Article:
The nearby tent sites did get a new box toilet last year so now there is double the capacity for human waste so that probably helps some. Hopefully this cuts down on instances of campers pooping in and near the small creeks that flow through the area (which has been an ongoing problem there).

          The situation concerning the lean-to and tent sites there is kind of a "least worst case scenario" sort of deal. The lean-to wasn't built closer to the pond because the pond was privately owned until a few years ago. The herd path to Herald and Times Squares actually follows the old property line- you can see the occasional yellow blaze marking the former boundary along the lower stretches of the herd path. And the elevation of the area (just shy of 3,000 feet) means that the soils have a lot of organic content, which in turn makes it hard to find sustainable ground that can readily handle camping impacts- especially given the amount of use the area gets. A busy weekend can see upwards of 25 or even 30 people camped there.


          • #6
            Great info, many thanks for all replies! I have 2 more weeks to plan and check conditions. I may hike in from Upperworks, I have the time to add on avalanche pass one of the days.I'll post any observations etc.. afterwards


            • #7
              Just want to add something to D's advice. Store the canister AWAY from your camp.

              I have generally avoided the High Peaks area over the last 20 years, but have overnighted at Lake Colden a few times during that period. Out of maybe 10 trips in that timeframe, the only times the canister wasn't disturbed during the night were the winter trips. It's always possible it was a smaller animal, but we usually stick it in the crook of a tree or wedge it somewhere and the distance moved each time suggests a bear.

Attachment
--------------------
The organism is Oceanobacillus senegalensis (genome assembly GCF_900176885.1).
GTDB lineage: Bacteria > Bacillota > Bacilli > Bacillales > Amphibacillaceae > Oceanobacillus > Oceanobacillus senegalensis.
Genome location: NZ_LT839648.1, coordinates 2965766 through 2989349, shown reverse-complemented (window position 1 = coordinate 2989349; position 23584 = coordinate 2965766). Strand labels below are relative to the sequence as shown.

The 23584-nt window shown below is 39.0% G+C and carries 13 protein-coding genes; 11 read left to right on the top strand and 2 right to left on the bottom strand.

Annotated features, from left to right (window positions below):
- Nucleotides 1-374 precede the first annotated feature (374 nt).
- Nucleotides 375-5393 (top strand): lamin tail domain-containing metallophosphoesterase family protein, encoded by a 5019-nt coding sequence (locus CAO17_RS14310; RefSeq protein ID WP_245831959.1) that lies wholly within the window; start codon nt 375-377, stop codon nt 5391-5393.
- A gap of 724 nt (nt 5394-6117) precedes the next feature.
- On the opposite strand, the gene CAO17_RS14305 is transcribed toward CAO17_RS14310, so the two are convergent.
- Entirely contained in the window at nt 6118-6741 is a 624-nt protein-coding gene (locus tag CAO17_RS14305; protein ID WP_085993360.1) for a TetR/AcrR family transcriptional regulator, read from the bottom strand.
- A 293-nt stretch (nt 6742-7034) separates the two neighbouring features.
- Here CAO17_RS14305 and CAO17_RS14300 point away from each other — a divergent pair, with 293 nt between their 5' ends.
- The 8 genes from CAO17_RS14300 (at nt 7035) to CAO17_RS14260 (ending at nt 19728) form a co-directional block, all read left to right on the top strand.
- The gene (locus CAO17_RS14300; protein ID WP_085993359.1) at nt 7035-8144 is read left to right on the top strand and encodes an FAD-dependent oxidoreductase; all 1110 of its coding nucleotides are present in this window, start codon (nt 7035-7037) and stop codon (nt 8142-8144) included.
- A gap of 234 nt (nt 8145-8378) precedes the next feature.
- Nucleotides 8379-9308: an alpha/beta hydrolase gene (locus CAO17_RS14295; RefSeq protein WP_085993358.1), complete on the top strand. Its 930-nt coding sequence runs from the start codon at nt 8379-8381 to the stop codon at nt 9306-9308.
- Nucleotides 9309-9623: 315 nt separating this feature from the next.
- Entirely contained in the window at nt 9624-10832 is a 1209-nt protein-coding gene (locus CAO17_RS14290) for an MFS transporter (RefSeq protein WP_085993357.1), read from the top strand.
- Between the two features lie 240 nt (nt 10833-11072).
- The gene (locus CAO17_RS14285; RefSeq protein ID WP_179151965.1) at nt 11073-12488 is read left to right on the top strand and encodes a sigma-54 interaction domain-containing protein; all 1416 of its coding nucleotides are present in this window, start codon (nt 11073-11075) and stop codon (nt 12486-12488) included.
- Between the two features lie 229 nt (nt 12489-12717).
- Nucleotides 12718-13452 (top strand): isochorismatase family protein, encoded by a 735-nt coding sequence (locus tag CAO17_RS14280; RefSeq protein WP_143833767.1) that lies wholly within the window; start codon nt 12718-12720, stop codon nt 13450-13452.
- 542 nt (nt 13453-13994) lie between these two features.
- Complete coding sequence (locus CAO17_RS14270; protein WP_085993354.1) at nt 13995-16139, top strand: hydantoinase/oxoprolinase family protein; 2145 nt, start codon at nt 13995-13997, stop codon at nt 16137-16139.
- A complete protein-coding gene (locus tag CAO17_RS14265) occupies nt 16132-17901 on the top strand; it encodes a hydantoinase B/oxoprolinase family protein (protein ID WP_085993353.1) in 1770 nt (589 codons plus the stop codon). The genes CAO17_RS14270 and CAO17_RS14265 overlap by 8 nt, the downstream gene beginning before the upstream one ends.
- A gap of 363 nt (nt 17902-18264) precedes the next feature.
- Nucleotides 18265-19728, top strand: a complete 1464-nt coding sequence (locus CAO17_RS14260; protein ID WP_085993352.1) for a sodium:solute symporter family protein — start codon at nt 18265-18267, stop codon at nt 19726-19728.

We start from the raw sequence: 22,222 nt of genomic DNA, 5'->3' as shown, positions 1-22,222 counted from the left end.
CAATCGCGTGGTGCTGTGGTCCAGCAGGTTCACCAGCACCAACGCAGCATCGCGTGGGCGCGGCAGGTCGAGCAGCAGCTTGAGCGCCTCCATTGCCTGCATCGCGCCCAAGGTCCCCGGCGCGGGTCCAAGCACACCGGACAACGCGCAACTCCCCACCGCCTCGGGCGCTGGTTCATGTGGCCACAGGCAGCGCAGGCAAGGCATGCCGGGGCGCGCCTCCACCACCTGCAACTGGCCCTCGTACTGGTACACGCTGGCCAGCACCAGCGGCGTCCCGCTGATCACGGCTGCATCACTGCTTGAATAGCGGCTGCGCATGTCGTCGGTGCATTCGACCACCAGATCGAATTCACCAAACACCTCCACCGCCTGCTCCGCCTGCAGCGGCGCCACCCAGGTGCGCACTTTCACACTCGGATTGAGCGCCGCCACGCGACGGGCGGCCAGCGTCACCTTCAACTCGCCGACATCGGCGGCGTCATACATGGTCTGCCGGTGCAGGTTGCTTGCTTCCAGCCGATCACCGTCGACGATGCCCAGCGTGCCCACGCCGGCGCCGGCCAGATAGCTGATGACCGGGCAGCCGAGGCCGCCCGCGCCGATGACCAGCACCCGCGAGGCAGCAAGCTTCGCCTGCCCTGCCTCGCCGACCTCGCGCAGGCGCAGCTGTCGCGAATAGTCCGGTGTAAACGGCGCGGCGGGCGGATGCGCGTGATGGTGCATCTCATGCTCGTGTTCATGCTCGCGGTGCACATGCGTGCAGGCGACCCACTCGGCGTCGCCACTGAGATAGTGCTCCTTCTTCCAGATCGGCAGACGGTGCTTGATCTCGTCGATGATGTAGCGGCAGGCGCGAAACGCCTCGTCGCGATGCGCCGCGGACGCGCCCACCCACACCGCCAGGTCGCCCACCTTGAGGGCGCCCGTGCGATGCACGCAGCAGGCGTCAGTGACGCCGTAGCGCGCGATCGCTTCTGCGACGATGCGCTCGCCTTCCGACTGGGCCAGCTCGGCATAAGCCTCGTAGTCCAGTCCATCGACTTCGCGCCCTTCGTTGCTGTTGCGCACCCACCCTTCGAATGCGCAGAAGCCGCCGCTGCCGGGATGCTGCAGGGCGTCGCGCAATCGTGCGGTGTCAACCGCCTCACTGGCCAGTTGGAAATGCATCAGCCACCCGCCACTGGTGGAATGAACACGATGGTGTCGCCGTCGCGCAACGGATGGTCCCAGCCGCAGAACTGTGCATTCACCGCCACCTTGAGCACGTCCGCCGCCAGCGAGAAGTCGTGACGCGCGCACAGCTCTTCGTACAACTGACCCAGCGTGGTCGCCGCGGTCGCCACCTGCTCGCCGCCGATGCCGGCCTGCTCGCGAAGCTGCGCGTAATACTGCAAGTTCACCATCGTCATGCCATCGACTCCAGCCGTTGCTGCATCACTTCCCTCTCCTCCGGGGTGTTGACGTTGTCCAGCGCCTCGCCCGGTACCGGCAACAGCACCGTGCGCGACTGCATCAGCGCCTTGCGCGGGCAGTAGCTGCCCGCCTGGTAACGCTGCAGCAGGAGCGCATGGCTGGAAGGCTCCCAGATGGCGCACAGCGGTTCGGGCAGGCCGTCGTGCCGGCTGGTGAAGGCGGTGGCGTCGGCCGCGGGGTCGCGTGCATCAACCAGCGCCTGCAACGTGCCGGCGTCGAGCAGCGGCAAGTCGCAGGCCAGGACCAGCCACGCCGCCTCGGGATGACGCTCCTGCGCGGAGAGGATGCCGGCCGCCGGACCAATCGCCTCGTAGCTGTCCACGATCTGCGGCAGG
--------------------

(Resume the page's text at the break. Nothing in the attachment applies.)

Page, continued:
One trip to Algonquin in the late fall (pics from trip say taken Nov 23) we thought for sure the bears would be hibernating. There was plenty of snow on the ground and a ranger told us the temps dropped below zero the first night. Despite that, during the night a couple of us woke up in the lean-to, and heard an awful lot of noise coming from where we stashed the canister. Was it a bear? Does it matter?


              • #8
                This is prudent wherever you are. Store your food as far away from where you sleep as possible.

                Same with washing dishes, ect... Just common sense. Also doesn't hurt to do some scent marking around the perimeter, although in places where bears (and other thieves) are habituated, that probably doesn't matter.